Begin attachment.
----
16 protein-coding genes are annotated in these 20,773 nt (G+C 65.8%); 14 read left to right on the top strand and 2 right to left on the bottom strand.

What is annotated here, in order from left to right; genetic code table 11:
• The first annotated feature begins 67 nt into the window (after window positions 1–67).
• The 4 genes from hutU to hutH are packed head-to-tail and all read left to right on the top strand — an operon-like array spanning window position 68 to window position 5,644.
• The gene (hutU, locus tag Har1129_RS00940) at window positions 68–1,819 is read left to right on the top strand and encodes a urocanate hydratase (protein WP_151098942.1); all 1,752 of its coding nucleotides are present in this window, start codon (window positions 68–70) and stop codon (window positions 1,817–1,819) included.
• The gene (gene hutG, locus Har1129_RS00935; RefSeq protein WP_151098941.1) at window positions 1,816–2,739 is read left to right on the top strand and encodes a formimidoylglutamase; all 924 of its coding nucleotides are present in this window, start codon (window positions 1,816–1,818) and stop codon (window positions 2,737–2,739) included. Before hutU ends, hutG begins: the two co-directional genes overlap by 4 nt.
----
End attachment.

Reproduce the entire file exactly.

16 protein-coding genes are annotated in these 20,773 nt (G+C 65.8%); 14 read left to right on the top strand and 2 right to left on the bottom strand.

What is annotated here, in order from left to right; genetic code table 11:
• The first annotated feature begins 67 nt into the window (after window positions 1–67).
• The 4 genes from hutU to hutH are packed head-to-tail and all read left to right on the top strand — an operon-like array spanning window position 68 to window position 5,644.
• The gene (hutU, locus tag Har1129_RS00940) at window positions 68–1,819 is read left to right on the top strand and encodes a urocanate hydratase (protein WP_151098942.1); all 1,752 of its coding nucleotides are present in this window, start codon (window positions 68–70) and stop codon (window positions 1,817–1,819) included.
• The gene (gene hutG, locus Har1129_RS00935; RefSeq protein WP_151098941.1) at window positions 1,816–2,739 is read left to right on the top strand and encodes a formimidoylglutamase; all 924 of its coding nucleotides are present in this window, start codon (window positions 1,816–1,818) and stop codon (window positions 2,737–2,739) included. Before hutU ends, hutG begins: the two co-directional genes overlap by 4 nt.